A recent study has found that even a little exercise - and not actually getting fit- can make you feel better about yourself.
According to the University of Florida study, people who don't achieve workout milestones such as losing fat, gaining strength or boosting cardiovascular fitness feel just as good about their bodies as their more athletic counterparts.
The study by Heather Hausenblas, a UF exercise psychologist, is published in the September issue of the Journal of Health Psychology.
"It may be that the requirements to receive the psychological benefits of exercise, including those relating to body image, differ substantially from the physical benefits," she added.
The study by Hausenblas and graduate student Anna Campbell is the first to systematically analyze the wide-ranging effects of exercise on body image by examining all intervention studies on the subject until June 2008. From the 57 publications, the researchers found conclusively that exercise buffed up the way people see their bodies regardless of the actual benefits, but the results varied.
"Body dissatisfaction is a huge problem in our society and is related to all sorts of negative behavior including yo-yo dieting, smoking, taking steroids and undergoing cosmetic surgery," Hausenblas said.
"It affects men and women and all ages, starting with kids who are as young as five years old saying they don't like how their bodies look," the expert added.
The study found no difference in body image improvement between people who met the American College of Sports Medicine guidelines by exercising at least 30 minutes a day five days a week and those who did not, Hausenblas said. The guidelines are considered the minimum amount of exercise needed to receive the health related benefits of physical activity, she said.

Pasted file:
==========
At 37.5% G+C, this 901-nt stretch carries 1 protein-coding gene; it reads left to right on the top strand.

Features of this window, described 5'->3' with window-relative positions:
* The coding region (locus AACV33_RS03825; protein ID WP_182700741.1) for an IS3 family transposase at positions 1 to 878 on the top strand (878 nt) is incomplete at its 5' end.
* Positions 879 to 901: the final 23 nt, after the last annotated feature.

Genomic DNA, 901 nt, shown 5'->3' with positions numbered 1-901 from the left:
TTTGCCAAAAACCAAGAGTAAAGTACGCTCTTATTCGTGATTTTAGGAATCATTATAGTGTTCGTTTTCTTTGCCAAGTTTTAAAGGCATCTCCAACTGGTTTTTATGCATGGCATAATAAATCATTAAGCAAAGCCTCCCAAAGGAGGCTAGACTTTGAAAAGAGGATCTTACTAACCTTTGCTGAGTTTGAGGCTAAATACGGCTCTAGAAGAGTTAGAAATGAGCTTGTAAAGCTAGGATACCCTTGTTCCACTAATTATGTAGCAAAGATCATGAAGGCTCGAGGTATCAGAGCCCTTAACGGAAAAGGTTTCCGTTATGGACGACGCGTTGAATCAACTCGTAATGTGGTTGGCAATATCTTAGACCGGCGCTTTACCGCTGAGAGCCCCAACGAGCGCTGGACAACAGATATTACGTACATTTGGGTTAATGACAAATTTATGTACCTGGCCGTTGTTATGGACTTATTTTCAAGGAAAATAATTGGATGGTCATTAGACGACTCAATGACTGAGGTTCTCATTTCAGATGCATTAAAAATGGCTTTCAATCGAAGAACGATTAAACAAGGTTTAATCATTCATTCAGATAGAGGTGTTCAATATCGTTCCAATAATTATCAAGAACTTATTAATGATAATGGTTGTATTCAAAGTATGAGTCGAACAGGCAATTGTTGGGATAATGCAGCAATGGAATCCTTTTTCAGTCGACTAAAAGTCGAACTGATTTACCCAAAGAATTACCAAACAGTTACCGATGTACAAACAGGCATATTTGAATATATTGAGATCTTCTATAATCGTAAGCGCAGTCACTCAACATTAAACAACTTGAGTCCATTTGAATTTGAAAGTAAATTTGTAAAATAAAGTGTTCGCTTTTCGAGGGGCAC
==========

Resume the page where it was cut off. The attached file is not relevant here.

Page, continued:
"We would have thought that people exercising this amount would have felt better about their bodies than those who did not work out as much," she said.
In other results, the study showed slightly larger benefits from exercise in terms of improving body image for women than men, Hausenblas said.
"We believed the gap would be much bigger, but what could be coming into play is the rise of body image issues among men," she said.
"We're seeing more media portrayals of the ideal physique for men rather than the overriding emphasis on women we did in the past," she added.
Age presented another difference, with older people most likely to report enhanced body images from exercise, Hausenblas said.
While the frequency of exercise mattered for boosting body perceptions, there were no differences for the duration, intensity, length or type of exercise, the study found.